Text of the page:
World’s biggest pension fund drops $51bn in shares rout

The world’s biggest pension fund posted the worst annual performance since the global financial crisis, with losses exacerbated by unfavourable currency moves and a foray into equity markets.

Japan’s $1.3tn (€1.1tn) Government Pension Investment Fund (GPIF) lost 3.8% in the year to the end of March, or $51bn, the retirement manager yesterday said.

That’s the biggest drop since 2009. GPIF lost 10.8% on domestic equities and 9.6% on shares in other markets, while Japanese bonds handed the fund a 4.1% gain.

The annual loss — GPIF’s first since doubling its allocation to stocks and paring domestic bond holdings in October 2014 — came during a volatile stint for markets.

Japanese shares sank 13% in the year through March while the yen climbed 6.7% against the dollar, reducing returns from overseas investments.

The only asset class to post a profit was local debt, which jumped in value as the Bank of Japan’s adoption of negative interest rates sent yields tumbling.

“The results are painful,” Masahiro Ichikawa, a senior strategist at Sumitomo Mitsui Asset Management said.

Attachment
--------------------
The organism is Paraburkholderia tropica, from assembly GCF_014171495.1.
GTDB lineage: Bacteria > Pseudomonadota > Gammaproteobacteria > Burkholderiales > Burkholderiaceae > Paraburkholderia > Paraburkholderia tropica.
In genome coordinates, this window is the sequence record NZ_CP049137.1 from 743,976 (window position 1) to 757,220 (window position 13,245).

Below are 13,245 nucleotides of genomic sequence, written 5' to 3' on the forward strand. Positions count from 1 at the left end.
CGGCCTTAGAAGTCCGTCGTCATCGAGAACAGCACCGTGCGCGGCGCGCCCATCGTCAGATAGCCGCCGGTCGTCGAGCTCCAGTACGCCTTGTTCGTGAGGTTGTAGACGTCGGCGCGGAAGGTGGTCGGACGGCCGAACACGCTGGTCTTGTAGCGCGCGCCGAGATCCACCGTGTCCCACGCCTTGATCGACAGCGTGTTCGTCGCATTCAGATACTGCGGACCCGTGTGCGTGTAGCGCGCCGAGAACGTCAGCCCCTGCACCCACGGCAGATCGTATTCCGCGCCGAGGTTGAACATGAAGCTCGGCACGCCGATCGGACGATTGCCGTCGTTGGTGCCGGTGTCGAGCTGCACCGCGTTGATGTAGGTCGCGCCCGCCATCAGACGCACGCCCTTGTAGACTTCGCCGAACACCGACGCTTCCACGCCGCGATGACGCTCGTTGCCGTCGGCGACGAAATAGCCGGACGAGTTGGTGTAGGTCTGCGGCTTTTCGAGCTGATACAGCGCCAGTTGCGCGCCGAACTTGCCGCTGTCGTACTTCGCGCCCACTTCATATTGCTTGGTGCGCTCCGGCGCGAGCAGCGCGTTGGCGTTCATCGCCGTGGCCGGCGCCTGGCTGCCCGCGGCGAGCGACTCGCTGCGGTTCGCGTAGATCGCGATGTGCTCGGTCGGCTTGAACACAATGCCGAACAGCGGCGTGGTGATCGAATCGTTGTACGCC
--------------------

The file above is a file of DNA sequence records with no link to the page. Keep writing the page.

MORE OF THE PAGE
“Because it’s a pension fund, they need to have a long-term outlook, so I don’t think we can say yet that they took on too much risk. It was a harsh investment environment for most of us.”

In a press briefing, GPIF president Norihiro Takahashi said he will reflect on the performance, but that the current portfolio has enough flexibility to adapt to different market conditions and he wants to run the fund steadily.

Yoshihide Suga, Japan’s chief government spokesman, said GPIF’s management should not be influenced by short-term moves and there is absolutely no issue with its financing.

The fund also disclosed individual stock holdings and the issuers of the bonds it held as of March 2015, the first time it’s divulged such detail. GPIF’s biggest investments in stocks were Toyota and Mitsubishi Financial Group in Tokyo and Apple outside Japan.

The fund’s largest debt holdings included Japanese government bonds and US Treasuries.


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